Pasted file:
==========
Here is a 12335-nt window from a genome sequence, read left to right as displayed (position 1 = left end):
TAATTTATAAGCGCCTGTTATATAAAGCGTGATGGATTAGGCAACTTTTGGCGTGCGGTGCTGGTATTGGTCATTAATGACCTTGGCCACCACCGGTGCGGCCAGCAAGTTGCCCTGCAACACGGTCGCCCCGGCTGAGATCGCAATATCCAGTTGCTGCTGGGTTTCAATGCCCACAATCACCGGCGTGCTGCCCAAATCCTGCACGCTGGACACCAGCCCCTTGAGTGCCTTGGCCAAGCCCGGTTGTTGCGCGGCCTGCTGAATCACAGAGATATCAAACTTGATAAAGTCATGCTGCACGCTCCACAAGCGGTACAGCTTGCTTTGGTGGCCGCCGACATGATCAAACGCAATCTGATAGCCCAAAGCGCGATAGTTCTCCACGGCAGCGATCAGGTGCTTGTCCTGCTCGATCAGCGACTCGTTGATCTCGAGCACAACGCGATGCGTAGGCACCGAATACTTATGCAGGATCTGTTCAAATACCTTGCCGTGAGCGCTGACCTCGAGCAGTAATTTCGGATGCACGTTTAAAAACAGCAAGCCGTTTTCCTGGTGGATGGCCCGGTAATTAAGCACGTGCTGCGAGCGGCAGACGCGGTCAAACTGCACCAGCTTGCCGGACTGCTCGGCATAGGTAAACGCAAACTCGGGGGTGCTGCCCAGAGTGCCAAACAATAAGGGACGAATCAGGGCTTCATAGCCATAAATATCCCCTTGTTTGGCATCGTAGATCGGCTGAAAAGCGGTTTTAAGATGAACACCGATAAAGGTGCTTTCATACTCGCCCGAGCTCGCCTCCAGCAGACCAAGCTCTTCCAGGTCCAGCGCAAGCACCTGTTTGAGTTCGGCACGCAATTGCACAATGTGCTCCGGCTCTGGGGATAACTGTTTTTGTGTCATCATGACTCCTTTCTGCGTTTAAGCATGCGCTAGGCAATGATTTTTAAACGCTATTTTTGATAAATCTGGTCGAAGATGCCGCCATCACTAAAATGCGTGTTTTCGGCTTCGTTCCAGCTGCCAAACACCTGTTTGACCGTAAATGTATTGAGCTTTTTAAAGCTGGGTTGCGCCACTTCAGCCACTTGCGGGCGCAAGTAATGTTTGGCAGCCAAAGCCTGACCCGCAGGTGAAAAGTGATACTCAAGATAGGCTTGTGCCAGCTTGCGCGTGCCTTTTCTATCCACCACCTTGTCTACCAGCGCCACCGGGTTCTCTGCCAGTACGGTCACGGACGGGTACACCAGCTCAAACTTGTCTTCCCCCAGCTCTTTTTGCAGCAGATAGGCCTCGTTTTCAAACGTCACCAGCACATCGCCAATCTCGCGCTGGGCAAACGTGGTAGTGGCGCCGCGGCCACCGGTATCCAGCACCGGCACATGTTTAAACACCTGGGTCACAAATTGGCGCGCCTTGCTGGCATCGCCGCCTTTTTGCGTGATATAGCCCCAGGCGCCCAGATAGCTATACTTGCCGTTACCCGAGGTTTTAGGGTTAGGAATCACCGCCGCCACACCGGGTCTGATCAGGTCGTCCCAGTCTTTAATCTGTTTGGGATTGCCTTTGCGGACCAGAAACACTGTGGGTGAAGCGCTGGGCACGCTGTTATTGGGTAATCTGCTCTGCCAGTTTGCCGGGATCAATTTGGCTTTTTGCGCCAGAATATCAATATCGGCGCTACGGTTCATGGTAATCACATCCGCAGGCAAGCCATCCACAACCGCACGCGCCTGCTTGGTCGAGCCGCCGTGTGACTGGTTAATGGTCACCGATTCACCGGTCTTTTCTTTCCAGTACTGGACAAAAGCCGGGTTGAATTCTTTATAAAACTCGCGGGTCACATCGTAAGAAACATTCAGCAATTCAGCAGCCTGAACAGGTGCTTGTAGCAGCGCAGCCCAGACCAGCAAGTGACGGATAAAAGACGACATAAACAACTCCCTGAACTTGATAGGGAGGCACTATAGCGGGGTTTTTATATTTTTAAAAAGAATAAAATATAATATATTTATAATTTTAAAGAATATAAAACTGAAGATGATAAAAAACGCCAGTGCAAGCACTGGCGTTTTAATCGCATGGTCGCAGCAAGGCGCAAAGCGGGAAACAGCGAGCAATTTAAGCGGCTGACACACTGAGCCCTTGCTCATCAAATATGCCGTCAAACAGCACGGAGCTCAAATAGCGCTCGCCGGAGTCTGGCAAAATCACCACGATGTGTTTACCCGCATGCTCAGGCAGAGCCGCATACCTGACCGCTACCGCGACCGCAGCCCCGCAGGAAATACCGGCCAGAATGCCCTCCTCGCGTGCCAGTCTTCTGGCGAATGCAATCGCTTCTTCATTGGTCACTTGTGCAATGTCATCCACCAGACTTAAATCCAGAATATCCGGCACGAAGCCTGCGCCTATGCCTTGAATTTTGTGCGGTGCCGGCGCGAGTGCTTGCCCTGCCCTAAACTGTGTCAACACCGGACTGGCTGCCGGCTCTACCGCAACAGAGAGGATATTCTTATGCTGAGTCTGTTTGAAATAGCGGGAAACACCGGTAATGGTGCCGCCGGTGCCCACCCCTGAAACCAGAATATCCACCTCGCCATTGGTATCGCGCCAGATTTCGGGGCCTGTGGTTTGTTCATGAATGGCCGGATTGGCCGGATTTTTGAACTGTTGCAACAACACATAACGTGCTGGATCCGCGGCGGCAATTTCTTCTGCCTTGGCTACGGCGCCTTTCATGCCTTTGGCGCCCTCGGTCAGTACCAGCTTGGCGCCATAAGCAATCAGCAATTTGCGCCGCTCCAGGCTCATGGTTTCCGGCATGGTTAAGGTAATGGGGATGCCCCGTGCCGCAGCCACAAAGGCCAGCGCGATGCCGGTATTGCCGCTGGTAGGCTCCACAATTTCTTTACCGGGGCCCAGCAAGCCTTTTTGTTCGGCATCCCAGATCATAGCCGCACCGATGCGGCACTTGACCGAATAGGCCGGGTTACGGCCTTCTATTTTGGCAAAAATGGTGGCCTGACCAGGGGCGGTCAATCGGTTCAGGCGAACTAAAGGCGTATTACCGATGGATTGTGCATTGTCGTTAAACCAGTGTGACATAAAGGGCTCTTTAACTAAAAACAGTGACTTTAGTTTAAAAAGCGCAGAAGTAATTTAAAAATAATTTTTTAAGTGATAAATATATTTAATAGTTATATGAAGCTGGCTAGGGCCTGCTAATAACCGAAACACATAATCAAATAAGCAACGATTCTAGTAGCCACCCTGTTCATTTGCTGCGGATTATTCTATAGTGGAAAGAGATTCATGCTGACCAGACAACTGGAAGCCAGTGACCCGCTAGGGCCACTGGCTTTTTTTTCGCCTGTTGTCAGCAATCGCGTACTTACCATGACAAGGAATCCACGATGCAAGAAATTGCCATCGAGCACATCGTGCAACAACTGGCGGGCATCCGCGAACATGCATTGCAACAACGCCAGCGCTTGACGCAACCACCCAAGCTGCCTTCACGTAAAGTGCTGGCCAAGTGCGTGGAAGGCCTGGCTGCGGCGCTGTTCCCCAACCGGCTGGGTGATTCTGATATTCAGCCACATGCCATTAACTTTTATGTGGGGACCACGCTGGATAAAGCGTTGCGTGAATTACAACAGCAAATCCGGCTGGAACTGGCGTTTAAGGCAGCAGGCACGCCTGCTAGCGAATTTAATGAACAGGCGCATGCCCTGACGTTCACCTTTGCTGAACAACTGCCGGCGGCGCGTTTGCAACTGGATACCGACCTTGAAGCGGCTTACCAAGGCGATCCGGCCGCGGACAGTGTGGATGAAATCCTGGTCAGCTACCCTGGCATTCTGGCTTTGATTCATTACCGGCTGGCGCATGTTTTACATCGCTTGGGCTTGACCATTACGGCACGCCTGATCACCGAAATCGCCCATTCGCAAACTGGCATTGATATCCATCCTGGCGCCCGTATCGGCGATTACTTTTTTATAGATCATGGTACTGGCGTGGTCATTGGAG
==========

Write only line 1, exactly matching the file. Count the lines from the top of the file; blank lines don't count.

Here is a 12335-nt window from a genome sequence, read left to right as displayed (position 1 = left end):